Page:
When in Queensland one must visit various theme parks, jump off high platforms, dive into water slides, shoot around in rollercoasters and other assorted frightening activities. I was keen to experience a covered over water slide, something I’ve always been terrified of. In fact, I’d never been on one for fear of the following: A) getting stuck behind an obese water-slider, B) going too slowly and being hit in the back by a faster water-slider, and C) both of the aforementioned disasters culminating in one mega-squeeze resulting in drowning, concussion and loss of bathers. However, since 2009 was the year of me doing everything I’ve wanted to do for a long time (and all of the things I’ve been too scared to do for a long time) I bought my ticket for Wet’n'Wild water park early whilst still in Victoria and looked forward with some concern to my trip on a covered over water slide.
It was on the last day or so of my holiday that I decided to go and I arranged for my cousins and a few friends to come with me. It sounded like a swell day (pardon the pun) and I headed off with my aunt (who dropped me off at the gorgeously comfortable time of 9:00am, an hour before the park opened. I didn’t care though, the thought of careening down water slopes and getting slightly nauseated after being flung around on a rollercoaster spurred me on.
Eventually the park opened, still no sign of my cousins and friends but I didn’t mind. Maybe I could just have a look around, familiarise myself with the park layout (I thought to myself). Fifteen minutes or so into my water filled adventure I receive calls and messages from all of those that were supposed to come with me cheerfully informing me that they were no longer able to come. Wet’n'Wild is a fun park, but going on rollercoasters and screaming to no one but yourself, or travelling down water slides and telling no one about the scariest part afterwards is really no fun at all. And, Wet’n'Wild park tickets (which are incidentally like $50 or so) are non-refundable, nor can you leave and reenter the park.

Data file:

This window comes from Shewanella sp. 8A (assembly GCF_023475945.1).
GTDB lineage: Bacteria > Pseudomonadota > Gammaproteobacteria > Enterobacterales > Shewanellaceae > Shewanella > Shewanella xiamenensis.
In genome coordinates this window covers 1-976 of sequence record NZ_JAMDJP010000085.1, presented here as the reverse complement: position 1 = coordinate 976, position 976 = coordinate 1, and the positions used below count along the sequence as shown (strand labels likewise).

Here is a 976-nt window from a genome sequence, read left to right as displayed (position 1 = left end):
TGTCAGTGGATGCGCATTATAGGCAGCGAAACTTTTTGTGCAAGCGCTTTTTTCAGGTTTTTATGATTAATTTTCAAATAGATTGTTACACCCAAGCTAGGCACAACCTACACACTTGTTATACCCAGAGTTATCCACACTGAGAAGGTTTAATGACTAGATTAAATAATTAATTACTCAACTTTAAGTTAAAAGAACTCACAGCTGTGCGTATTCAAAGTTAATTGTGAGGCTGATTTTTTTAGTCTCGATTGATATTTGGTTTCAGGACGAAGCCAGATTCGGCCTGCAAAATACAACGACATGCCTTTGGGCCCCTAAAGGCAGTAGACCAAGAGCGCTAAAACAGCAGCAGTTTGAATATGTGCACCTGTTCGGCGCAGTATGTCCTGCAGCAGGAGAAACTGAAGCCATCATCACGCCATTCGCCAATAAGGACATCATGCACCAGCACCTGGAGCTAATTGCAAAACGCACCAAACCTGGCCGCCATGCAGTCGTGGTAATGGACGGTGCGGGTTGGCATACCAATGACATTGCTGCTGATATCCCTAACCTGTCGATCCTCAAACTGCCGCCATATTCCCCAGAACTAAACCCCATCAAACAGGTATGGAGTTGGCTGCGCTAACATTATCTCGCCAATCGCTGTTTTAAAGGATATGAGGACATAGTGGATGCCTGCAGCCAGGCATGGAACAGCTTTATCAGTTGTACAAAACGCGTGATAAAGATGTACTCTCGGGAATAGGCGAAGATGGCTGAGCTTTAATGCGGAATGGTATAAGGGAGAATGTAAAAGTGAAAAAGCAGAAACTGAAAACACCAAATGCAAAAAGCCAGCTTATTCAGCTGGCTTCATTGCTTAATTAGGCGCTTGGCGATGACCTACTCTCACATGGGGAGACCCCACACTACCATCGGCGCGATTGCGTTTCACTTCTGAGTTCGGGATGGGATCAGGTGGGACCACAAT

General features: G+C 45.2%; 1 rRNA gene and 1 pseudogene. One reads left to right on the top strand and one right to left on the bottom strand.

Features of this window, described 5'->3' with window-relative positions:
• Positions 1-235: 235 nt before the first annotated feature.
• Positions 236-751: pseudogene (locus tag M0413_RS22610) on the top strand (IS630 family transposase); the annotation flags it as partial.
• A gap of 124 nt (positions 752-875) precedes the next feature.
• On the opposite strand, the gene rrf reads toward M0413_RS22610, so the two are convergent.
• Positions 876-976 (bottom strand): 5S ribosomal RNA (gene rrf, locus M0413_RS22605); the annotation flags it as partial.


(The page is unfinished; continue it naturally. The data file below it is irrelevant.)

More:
So I looked at the looming rides around me, now partially miffed that I was alone. I decided that I would try the least wetting ride first, the roller coaster (something like “wave boarder” or “surf coaster”). While in line I found myself chatting to two friendly girls from Adelaide who then asked me if I would like to join them (after I told them my sad story). This was great, however as anyone who has been to these types of water parks would know that the rides generally take two or four people in tubes, inflatable boats and floatation devices. This posed a problem as there were only three of us at any given time. Of course, the two new friends would band together when it was a two person ride which left me with the option of either not going or of finding an unsuspecting water-slide volunteer. I chose the latter and made other acquaintances – Amy from Sydney, Jules from London, Sam from Byron Bay, and Mariah from Darwin. All lovely, all friendly, all on Facebook, and all happy to slide down a ride with me. I ended up meeting a huge band of people from Sydney also whom I then ended up spending half of the day with. I enjoyed the day far more than I ever would have with my cousins and assorted friends from the Gold Coast.
So, the moral of the story is, not to “organise yourself better”, “be sensible” or “don’t talk to strangers”. It is instead, “go to theme parks on your own, look friendly, talk to other friendly people, invite strangers to go on watersides with you, and turn your phone off so you can’t hear your cousins calling you”.